Do you parents feel like going on strike?

14 Oct

Cat Barnard sits in her driveway in Florida near the tent where and she and her husband slept after both went on strike because their children won't cook or clean up.

Sometimes we parents feel like we need a break.  We can feel exhausted, frustrated, and like we want to go on strike.  In 2004, the parents in the picture above did just that.  You can read all about it here.  Parenting can be hard.  Do you feel like parenting can drive you crazy?  That while you love your kids, there are times you don’t like them?

Parent-Child relationships are a wild mixture of happy and sad, joyful and troubling, close and distant.  Over the last few years at Faith Church we have toned down how much we emphasis we put on Mother’s Day and Father’s Day because for so many in our family of Faith Church, those holidays are painful.

Even though we have toned down Mother’s and Father’s day, they are holidays with a good intention.  In the Ten Commandments we read God tell the nation of Israel that they are to  honor their mother and father.  So for God the parent-child relationship is a very important one.

God wants us to be good parents and grandparents.  And he wants us to be good sons and daughters to our parents.  That’s what we’re talking about at Faith Church this coming Sunday as we continue our series, Life in These United States.  Maybe this sermon can be some help for those of you who feel like you’re ready to go on strike from parenting.

We’re going to approach this sermon a bit differently.  Sermons are almost always monologues.  The long-standing homiletical tradition where one person delivers a speech to an audience is not necessarily a bad thing. But how often have you heard a sermon and wished you could discuss it further?  Or maybe you’ve had questions about it, but didn’t feel you had a forum to ask those questions?  How many of you have a culture in your church’s worship service where you can raise your hand, ask a question and your preacher will stop and discuss it with you?  I know some of you do have that, but most don’t.  At Faith Church we have a sermon discussion group after our worship service, and that time of open-ended discussion is fantastic.  I often find it to be better than the sermon!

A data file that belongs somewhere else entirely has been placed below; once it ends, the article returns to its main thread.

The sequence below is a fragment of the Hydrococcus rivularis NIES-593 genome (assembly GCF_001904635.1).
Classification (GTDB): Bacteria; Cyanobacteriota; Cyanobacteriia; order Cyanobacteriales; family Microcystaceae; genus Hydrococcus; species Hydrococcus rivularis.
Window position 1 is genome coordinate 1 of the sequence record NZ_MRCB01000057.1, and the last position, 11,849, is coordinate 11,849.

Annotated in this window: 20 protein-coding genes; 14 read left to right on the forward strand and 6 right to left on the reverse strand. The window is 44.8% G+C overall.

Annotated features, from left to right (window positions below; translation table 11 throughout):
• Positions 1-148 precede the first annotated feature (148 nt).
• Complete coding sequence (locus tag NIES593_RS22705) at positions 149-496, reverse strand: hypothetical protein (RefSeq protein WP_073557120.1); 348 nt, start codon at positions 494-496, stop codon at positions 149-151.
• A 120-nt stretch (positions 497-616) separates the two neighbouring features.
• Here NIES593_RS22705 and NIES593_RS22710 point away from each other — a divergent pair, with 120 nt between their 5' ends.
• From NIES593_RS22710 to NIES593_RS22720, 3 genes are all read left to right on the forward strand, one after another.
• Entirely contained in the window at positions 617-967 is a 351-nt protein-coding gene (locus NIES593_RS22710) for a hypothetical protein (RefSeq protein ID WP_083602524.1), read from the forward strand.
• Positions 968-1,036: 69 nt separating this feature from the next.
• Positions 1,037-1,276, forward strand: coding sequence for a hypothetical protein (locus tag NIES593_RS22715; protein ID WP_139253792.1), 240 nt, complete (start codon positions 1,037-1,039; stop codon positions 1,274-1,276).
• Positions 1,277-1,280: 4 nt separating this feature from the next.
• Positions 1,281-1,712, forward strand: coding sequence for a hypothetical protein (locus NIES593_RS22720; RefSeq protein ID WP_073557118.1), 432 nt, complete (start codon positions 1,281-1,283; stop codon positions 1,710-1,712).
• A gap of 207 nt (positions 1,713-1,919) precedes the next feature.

So for this sermon I thought I would enlist some help.  I have been a parent for 19years, and Michelle and I have four kids.  But some of you have kids and grandkids, and even great-grandkids, and you have been parenting or grandparenting for longer than I have been alive.  I haven’t experienced grandparenting, and Michelle and I aren’t the perfect parents, so we have much to learn.  I thought, then, that I would get help from our Faith Church Leadership Team.  Here’s how it will work.

This Sunday is our once/month Coffee Break Sunday, which means after we praise God in song, we dismiss to our Fellowship Hall.  We normally have a time of continuing our praise of God through open mic sharing about how God has been at work in lives, but on Coffee Break Sundays, we do that around the tables in the Fellowship Hall.  Then after 15 minutes, we return to sanctuary to sing and listen to God’s Word.  But on this Sunday, we’re going to stay around the tables in the Fellowship Hall.

I’ll still have a few words to say, looking at some biblical passages with parenting principles, but I have asked Leadership Team members to help lead mini-discussions on parenting, based on the passages that we’ll read.  Each discussion will take place around your table.

So do you desire to be a good parent or grandparent?  Join us at 9:30am at Faith Church as we learn from God’s Word, and from those who have for many years wrestled with applying biblical principles of parenting in the real world of their families.

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